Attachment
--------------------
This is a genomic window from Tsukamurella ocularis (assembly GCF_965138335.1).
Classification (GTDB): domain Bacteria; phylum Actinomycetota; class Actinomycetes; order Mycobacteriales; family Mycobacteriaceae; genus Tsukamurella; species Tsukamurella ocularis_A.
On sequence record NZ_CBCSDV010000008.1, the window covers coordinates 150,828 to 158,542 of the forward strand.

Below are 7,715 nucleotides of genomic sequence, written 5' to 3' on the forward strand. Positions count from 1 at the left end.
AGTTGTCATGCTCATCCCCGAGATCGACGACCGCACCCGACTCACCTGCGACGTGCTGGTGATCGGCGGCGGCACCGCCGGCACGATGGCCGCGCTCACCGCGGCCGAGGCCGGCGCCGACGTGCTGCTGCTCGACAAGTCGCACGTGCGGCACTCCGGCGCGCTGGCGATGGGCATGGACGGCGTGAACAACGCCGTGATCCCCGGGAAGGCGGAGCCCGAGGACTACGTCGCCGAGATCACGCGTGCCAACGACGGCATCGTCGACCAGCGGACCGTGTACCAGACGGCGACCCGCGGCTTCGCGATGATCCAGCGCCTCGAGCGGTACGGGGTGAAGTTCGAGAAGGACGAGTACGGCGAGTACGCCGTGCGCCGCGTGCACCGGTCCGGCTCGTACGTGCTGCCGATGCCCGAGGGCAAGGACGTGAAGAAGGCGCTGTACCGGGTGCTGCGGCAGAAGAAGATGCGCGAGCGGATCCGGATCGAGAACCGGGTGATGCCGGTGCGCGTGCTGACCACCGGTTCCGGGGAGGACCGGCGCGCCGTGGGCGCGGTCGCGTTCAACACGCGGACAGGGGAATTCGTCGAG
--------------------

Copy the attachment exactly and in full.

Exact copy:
This is a genomic window from Tsukamurella ocularis (assembly GCF_965138335.1).
Classification (GTDB): domain Bacteria; phylum Actinomycetota; class Actinomycetes; order Mycobacteriales; family Mycobacteriaceae; genus Tsukamurella; species Tsukamurella ocularis_A.
On sequence record NZ_CBCSDV010000008.1, the window covers coordinates 150,828 to 158,542 of the forward strand.

Below are 7,715 nucleotides of genomic sequence, written 5' to 3' on the forward strand. Positions count from 1 at the left end.
AGTTGTCATGCTCATCCCCGAGATCGACGACCGCACCCGACTCACCTGCGACGTGCTGGTGATCGGCGGCGGCACCGCCGGCACGATGGCCGCGCTCACCGCGGCCGAGGCCGGCGCCGACGTGCTGCTGCTCGACAAGTCGCACGTGCGGCACTCCGGCGCGCTGGCGATGGGCATGGACGGCGTGAACAACGCCGTGATCCCCGGGAAGGCGGAGCCCGAGGACTACGTCGCCGAGATCACGCGTGCCAACGACGGCATCGTCGACCAGCGGACCGTGTACCAGACGGCGACCCGCGGCTTCGCGATGATCCAGCGCCTCGAGCGGTACGGGGTGAAGTTCGAGAAGGACGAGTACGGCGAGTACGCCGTGCGCCGCGTGCACCGGTCCGGCTCGTACGTGCTGCCGATGCCCGAGGGCAAGGACGTGAAGAAGGCGCTGTACCGGGTGCTGCGGCAGAAGAAGATGCGCGAGCGGATCCGGATCGAGAACCGGGTGATGCCGGTGCGCGTGCTGACCACCGGTTCCGGGGAGGACCGGCGCGCCGTGGGCGCGGTCGCGTTCAACACGCGGACAGGGGAATTCGTCGAG